When Pamela Lane, state director of HIE for California, recently asked a CFO of a healthcare organization what he was doing about ICD-10, she realized quickly that ICD-10 conjured entirely different images. “‘No,’ I said to the CFO, ‘that’s an airplane.'"
Lane told abour her encounter at an education session at the AHIMA Convention and Exhibit this week.
That particular CFO is certainly an outlier. Nonetheless, the top takeaway from attending multiple sessions and conducting numerous interviews is that — with the deadline less than a year away and even after the one-year delay — the industry’s readiness still comprises all the points between not-knowing and already prepared.
One of the questions that LaTonya O’Neal, senior manager of revenue cycle at Deloitte, said her firm frequently gets asked is where a client stands in comparison to the rest of the industry.
“There’s a good portion that is ready,” O’Neal said; “there’s a good portion that isn’t ready.”
[See also: ICD-10 starts at clinical documentation.]
Among the federal government and state health units, O’Neal added, this time they weren’t ready at all. But there are signs that’s changing. Deloitte puts many of the vendors in the category of not ready. In general, larger health organizations are in better states of readiness than smaller counterparts.
Yvonne Dawdy, an executive consultant with Beacon Partners, has a large health system and a smaller one as clients of its ICD-10 consulting services. The big system, she said, has already remediated software for the seven-digit codes and conducted gap analysis. The smaller one, with fewer resources, has moved along the recommended timelines more slowly.
From the larger system, Dawdy said, Beacon has found what many in the industry have been anticipating to be all-too-true. “The coding lies everywhere in an organization,” she said. “Probably 65-70 percent of employees need to be trained.”
Which is why O’Neal urged attendees to look not just at the places one might expect to find ICD-10, such as the revenue cycle, EHRs, practice management systems, but in the less obvious software nooks and crannies.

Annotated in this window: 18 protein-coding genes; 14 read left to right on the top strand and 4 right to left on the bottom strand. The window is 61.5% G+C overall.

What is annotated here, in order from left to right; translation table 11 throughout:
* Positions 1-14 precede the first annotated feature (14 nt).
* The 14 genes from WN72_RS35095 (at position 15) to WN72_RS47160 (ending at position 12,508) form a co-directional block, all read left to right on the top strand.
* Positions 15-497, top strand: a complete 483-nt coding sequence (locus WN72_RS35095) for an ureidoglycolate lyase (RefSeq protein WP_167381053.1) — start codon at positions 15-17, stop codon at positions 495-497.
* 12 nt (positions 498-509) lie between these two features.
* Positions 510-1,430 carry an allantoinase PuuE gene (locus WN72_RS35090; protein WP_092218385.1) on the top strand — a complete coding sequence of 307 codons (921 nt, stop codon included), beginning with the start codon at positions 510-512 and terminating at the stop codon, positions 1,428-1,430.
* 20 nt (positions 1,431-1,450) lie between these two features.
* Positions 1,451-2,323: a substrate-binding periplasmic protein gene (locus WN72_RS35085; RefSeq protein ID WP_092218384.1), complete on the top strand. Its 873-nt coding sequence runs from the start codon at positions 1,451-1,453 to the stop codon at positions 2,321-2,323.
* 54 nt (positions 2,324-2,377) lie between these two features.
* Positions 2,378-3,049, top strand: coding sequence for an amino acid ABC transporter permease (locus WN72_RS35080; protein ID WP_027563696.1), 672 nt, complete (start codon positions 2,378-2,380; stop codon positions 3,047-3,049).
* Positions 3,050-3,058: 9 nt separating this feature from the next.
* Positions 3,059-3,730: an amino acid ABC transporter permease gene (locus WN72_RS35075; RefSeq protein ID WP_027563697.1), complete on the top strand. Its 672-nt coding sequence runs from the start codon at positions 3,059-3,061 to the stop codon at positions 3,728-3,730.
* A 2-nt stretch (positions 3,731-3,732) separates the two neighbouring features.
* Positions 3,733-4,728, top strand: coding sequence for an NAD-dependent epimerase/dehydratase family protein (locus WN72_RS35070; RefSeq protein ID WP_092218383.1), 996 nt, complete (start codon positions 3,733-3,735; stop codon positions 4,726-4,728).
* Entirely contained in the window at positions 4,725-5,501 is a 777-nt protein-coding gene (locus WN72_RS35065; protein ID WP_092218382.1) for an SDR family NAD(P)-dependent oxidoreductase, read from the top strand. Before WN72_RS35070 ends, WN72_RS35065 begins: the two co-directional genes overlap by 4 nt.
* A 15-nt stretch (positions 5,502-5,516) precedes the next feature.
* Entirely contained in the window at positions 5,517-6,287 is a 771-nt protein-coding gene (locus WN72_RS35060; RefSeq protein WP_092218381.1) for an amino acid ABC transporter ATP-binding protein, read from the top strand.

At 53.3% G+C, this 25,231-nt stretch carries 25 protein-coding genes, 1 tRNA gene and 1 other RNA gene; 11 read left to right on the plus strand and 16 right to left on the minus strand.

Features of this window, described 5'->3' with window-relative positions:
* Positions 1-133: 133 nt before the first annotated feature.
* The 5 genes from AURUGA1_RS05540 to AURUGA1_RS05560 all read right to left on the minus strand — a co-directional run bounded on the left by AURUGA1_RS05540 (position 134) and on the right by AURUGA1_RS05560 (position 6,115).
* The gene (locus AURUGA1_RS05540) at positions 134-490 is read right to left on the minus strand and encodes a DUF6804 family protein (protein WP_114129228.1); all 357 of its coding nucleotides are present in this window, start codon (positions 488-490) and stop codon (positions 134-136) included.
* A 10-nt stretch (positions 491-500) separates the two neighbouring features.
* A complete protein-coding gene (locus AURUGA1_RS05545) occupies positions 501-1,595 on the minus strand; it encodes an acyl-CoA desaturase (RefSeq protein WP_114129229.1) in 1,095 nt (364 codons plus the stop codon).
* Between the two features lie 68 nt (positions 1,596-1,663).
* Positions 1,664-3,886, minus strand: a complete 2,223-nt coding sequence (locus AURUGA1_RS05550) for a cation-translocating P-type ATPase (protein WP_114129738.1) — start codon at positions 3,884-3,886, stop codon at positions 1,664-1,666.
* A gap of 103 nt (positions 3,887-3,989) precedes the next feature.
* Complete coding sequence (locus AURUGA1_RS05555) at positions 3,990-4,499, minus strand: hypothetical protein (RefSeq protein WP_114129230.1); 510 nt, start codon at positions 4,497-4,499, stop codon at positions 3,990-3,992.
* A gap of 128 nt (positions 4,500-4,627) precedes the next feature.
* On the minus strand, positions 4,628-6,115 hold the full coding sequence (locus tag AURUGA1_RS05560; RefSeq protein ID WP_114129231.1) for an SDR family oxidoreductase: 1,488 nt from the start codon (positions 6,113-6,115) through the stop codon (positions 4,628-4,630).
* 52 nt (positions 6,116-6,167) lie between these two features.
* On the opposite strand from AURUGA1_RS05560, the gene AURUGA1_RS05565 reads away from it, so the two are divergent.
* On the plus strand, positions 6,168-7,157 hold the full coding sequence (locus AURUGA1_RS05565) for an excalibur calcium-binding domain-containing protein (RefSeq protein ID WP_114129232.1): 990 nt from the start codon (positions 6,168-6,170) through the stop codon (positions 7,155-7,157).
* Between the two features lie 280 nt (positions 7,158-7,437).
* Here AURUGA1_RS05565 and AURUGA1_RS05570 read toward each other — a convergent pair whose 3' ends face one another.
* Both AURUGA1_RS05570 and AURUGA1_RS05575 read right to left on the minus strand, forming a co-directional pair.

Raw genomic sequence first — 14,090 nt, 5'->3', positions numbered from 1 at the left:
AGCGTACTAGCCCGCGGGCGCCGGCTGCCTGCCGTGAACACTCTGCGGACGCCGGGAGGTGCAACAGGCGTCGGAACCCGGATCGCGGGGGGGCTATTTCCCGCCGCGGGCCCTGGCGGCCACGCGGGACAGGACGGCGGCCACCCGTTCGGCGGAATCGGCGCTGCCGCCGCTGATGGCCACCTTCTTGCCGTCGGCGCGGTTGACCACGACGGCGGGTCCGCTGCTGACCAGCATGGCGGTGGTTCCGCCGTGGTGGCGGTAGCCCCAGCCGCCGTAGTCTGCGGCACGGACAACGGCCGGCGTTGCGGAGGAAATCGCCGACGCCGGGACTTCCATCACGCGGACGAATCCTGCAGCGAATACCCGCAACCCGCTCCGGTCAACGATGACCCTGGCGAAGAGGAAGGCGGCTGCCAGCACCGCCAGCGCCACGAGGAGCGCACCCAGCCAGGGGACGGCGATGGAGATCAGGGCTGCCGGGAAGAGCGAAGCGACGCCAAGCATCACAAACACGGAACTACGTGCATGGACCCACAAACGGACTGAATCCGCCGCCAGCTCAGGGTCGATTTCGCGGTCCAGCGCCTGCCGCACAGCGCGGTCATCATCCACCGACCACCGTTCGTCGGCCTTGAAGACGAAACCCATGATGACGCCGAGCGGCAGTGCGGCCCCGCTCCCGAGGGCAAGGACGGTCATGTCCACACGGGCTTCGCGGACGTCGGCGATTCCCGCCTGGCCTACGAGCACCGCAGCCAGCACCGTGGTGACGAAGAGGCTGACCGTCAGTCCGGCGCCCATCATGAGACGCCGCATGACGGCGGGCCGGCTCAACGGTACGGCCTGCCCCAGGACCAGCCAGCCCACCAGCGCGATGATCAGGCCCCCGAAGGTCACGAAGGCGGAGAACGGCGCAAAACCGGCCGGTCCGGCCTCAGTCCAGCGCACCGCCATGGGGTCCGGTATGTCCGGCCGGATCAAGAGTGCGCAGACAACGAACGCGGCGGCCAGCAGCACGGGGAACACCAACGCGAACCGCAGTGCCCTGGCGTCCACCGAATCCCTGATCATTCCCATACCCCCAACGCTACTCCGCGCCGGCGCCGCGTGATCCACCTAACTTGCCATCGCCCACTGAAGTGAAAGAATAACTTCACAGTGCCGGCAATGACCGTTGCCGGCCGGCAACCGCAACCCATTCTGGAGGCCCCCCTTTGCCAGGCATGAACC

Sutter Health is among the frontrunners, with plans to go live in May 2014 rather than wait for October 1, so that clinicians can start using the codes well ahead of the mandated deadline, according to ICD-10 program manager Danielle Reno -- a process that Sutter started in 2011 and kept pace with despite the compliance date shifting.
[See also: Health system ICD-10 ready months early.]
“It’s been a long three years,” Reno answered in response to a question about what she might have approached differently. “I probably would have done a lot more clinical documentation review of the EHRs earlier on. You get a lot of value from the data and you can use that to calculate financial impact. It will help in contracts with commercial payers, it will help your CDI program globally as they know where to focus their efforts.”
Reno added that Sutter has seen an approximately 50 percent decrease in productivity thus far because ICD-10 is a whole new world for the doctors, the staff, the resources focusing on coding and billing.
She also noted that based on Sutter’s experience, there remains time enough for even laggards to comply. “If you haven't started you can still get all the things done,” Reno said.
For those healthcare organizations, Deloitte’s O’Neal recommends getting senior management involved immediately.
“There’s going to be a need to push barriers down faster. You’re now in a sprint, it’s no longer a marathon,” O’Neal explained. “Put together a really, really good project plan because you don't have as much room for slippage as you did two or three years ago.”
During a different session at the same conference, Cindy Seel, director of education and training with consultancy HRS, said: “The time to panic is not now, but it’s getting close.”